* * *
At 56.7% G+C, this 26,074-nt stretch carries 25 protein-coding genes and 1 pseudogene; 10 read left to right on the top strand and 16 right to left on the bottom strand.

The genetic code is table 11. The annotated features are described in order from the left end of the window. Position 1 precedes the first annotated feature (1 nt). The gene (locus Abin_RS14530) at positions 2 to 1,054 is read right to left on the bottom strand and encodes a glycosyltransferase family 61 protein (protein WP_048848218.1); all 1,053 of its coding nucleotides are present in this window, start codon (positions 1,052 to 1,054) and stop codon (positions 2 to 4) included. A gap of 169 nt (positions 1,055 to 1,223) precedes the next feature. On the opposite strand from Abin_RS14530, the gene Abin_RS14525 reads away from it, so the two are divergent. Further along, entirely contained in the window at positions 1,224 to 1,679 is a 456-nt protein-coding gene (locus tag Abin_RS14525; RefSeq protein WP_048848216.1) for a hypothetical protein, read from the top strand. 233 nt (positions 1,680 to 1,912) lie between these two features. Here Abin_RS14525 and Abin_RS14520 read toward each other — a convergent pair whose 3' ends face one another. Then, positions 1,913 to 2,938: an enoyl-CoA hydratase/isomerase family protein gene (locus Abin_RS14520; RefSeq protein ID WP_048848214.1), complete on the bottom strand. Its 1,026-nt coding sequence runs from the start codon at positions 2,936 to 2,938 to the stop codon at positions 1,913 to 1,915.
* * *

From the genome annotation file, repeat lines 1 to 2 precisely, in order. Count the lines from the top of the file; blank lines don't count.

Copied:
At 56.7% G+C, this 26,074-nt stretch carries 25 protein-coding genes and 1 pseudogene; 10 read left to right on the top strand and 16 right to left on the bottom strand.

The genetic code is table 11. The annotated features are described in order from the left end of the window. Position 1 precedes the first annotated feature (1 nt). The gene (locus Abin_RS14530) at positions 2 to 1,054 is read right to left on the bottom strand and encodes a glycosyltransferase family 61 protein (protein WP_048848218.1); all 1,053 of its coding nucleotides are present in this window, start codon (positions 1,052 to 1,054) and stop codon (positions 2 to 4) included. A gap of 169 nt (positions 1,055 to 1,223) precedes the next feature. On the opposite strand from Abin_RS14530, the gene Abin_RS14525 reads away from it, so the two are divergent. Further along, entirely contained in the window at positions 1,224 to 1,679 is a 456-nt protein-coding gene (locus tag Abin_RS14525; RefSeq protein WP_048848216.1) for a hypothetical protein, read from the top strand. 233 nt (positions 1,680 to 1,912) lie between these two features. Here Abin_RS14525 and Abin_RS14520 read toward each other — a convergent pair whose 3' ends face one another. Then, positions 1,913 to 2,938: an enoyl-CoA hydratase/isomerase family protein gene (locus Abin_RS14520; RefSeq protein ID WP_048848214.1), complete on the bottom strand. Its 1,026-nt coding sequence runs from the start codon at positions 2,936 to 2,938 to the stop codon at positions 1,913 to 1,915.